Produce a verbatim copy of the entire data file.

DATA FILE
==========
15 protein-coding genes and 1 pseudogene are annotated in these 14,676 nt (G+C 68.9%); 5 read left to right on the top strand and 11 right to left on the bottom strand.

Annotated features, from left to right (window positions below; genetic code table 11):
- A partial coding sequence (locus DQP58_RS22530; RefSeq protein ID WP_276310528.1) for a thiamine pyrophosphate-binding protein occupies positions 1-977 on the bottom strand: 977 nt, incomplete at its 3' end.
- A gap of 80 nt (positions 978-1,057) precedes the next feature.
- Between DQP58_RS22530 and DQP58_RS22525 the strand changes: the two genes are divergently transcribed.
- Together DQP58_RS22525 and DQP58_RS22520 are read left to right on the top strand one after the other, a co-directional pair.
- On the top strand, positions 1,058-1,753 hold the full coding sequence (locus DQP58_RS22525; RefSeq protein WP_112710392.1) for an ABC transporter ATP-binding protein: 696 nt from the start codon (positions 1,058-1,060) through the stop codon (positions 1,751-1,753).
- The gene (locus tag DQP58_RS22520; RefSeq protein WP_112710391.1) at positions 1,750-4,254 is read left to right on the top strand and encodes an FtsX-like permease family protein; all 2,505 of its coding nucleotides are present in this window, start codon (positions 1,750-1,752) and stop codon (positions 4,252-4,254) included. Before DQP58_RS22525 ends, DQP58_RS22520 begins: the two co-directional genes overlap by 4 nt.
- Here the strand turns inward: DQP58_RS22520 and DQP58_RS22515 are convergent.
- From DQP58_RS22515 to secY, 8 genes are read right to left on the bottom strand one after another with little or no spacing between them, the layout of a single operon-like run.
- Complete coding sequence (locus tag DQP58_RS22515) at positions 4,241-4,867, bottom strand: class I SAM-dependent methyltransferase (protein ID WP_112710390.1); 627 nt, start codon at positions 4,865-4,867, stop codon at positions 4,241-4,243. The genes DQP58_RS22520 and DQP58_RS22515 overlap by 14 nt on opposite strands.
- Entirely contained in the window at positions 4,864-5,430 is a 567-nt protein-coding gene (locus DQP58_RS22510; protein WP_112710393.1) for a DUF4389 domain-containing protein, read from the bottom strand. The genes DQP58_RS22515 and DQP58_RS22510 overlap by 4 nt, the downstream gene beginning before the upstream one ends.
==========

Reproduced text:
15 protein-coding genes and 1 pseudogene are annotated in these 14,676 nt (G+C 68.9%); 5 read left to right on the top strand and 11 right to left on the bottom strand.

Annotated features, from left to right (window positions below; genetic code table 11):
- A partial coding sequence (locus DQP58_RS22530; RefSeq protein ID WP_276310528.1) for a thiamine pyrophosphate-binding protein occupies positions 1-977 on the bottom strand: 977 nt, incomplete at its 3' end.
- A gap of 80 nt (positions 978-1,057) precedes the next feature.
- Between DQP58_RS22530 and DQP58_RS22525 the strand changes: the two genes are divergently transcribed.
- Together DQP58_RS22525 and DQP58_RS22520 are read left to right on the top strand one after the other, a co-directional pair.
- On the top strand, positions 1,058-1,753 hold the full coding sequence (locus DQP58_RS22525; RefSeq protein WP_112710392.1) for an ABC transporter ATP-binding protein: 696 nt from the start codon (positions 1,058-1,060) through the stop codon (positions 1,751-1,753).
- The gene (locus tag DQP58_RS22520; RefSeq protein WP_112710391.1) at positions 1,750-4,254 is read left to right on the top strand and encodes an FtsX-like permease family protein; all 2,505 of its coding nucleotides are present in this window, start codon (positions 1,750-1,752) and stop codon (positions 4,252-4,254) included. Before DQP58_RS22525 ends, DQP58_RS22520 begins: the two co-directional genes overlap by 4 nt.
- Here the strand turns inward: DQP58_RS22520 and DQP58_RS22515 are convergent.
- From DQP58_RS22515 to secY, 8 genes are read right to left on the bottom strand one after another with little or no spacing between them, the layout of a single operon-like run.
- Complete coding sequence (locus tag DQP58_RS22515) at positions 4,241-4,867, bottom strand: class I SAM-dependent methyltransferase (protein ID WP_112710390.1); 627 nt, start codon at positions 4,865-4,867, stop codon at positions 4,241-4,243. The genes DQP58_RS22520 and DQP58_RS22515 overlap by 14 nt on opposite strands.
- Entirely contained in the window at positions 4,864-5,430 is a 567-nt protein-coding gene (locus DQP58_RS22510; protein WP_112710393.1) for a DUF4389 domain-containing protein, read from the bottom strand. The genes DQP58_RS22515 and DQP58_RS22510 overlap by 4 nt, the downstream gene beginning before the upstream one ends.